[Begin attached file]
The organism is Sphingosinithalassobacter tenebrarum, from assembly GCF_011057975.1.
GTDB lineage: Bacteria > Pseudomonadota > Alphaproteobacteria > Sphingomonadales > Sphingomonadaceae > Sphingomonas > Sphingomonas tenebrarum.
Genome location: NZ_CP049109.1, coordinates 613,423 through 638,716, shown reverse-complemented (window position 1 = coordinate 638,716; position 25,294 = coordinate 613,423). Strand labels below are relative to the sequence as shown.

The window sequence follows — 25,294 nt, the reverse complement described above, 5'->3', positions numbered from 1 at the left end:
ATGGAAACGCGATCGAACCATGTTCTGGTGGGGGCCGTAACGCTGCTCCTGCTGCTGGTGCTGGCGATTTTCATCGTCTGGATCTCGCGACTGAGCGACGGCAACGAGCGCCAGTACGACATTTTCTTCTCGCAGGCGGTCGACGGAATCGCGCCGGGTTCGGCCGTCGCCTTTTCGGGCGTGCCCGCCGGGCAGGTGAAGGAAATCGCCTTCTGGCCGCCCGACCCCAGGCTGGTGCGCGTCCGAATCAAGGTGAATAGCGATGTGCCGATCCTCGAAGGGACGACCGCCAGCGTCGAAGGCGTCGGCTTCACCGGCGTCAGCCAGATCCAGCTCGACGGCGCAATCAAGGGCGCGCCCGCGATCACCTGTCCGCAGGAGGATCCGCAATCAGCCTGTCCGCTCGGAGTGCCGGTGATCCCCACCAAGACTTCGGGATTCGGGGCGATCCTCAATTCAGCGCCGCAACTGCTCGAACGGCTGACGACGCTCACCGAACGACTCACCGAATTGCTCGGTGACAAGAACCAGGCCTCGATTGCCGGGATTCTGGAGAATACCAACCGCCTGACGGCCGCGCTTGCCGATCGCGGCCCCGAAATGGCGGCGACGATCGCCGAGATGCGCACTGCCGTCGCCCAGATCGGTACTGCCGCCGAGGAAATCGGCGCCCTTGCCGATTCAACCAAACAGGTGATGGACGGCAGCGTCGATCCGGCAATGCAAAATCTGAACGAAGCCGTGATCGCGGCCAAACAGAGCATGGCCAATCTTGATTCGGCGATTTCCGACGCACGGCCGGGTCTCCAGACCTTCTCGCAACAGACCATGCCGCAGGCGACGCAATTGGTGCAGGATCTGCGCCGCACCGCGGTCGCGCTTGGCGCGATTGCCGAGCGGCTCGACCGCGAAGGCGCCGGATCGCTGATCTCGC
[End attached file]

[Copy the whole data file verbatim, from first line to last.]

The organism is Sphingosinithalassobacter tenebrarum, from assembly GCF_011057975.1.
GTDB lineage: Bacteria > Pseudomonadota > Alphaproteobacteria > Sphingomonadales > Sphingomonadaceae > Sphingomonas > Sphingomonas tenebrarum.
Genome location: NZ_CP049109.1, coordinates 613,423 through 638,716, shown reverse-complemented (window position 1 = coordinate 638,716; position 25,294 = coordinate 613,423). Strand labels below are relative to the sequence as shown.

The window sequence follows — 25,294 nt, the reverse complement described above, 5'->3', positions numbered from 1 at the left end:
ATGGAAACGCGATCGAACCATGTTCTGGTGGGGGCCGTAACGCTGCTCCTGCTGCTGGTGCTGGCGATTTTCATCGTCTGGATCTCGCGACTGAGCGACGGCAACGAGCGCCAGTACGACATTTTCTTCTCGCAGGCGGTCGACGGAATCGCGCCGGGTTCGGCCGTCGCCTTTTCGGGCGTGCCCGCCGGGCAGGTGAAGGAAATCGCCTTCTGGCCGCCCGACCCCAGGCTGGTGCGCGTCCGAATCAAGGTGAATAGCGATGTGCCGATCCTCGAAGGGACGACCGCCAGCGTCGAAGGCGTCGGCTTCACCGGCGTCAGCCAGATCCAGCTCGACGGCGCAATCAAGGGCGCGCCCGCGATCACCTGTCCGCAGGAGGATCCGCAATCAGCCTGTCCGCTCGGAGTGCCGGTGATCCCCACCAAGACTTCGGGATTCGGGGCGATCCTCAATTCAGCGCCGCAACTGCTCGAACGGCTGACGACGCTCACCGAACGACTCACCGAATTGCTCGGTGACAAGAACCAGGCCTCGATTGCCGGGATTCTGGAGAATACCAACCGCCTGACGGCCGCGCTTGCCGATCGCGGCCCCGAAATGGCGGCGACGATCGCCGAGATGCGCACTGCCGTCGCCCAGATCGGTACTGCCGCCGAGGAAATCGGCGCCCTTGCCGATTCAACCAAACAGGTGATGGACGGCAGCGTCGATCCGGCAATGCAAAATCTGAACGAAGCCGTGATCGCGGCCAAACAGAGCATGGCCAATCTTGATTCGGCGATTTCCGACGCACGGCCGGGTCTCCAGACCTTCTCGCAACAGACCATGCCGCAGGCGACGCAATTGGTGCAGGATCTGCGCCGCACCGCGGTCGCGCTTGGCGCGATTGCCGAGCGGCTCGACCGCGAAGGCGCCGGATCGCTGATCTCGC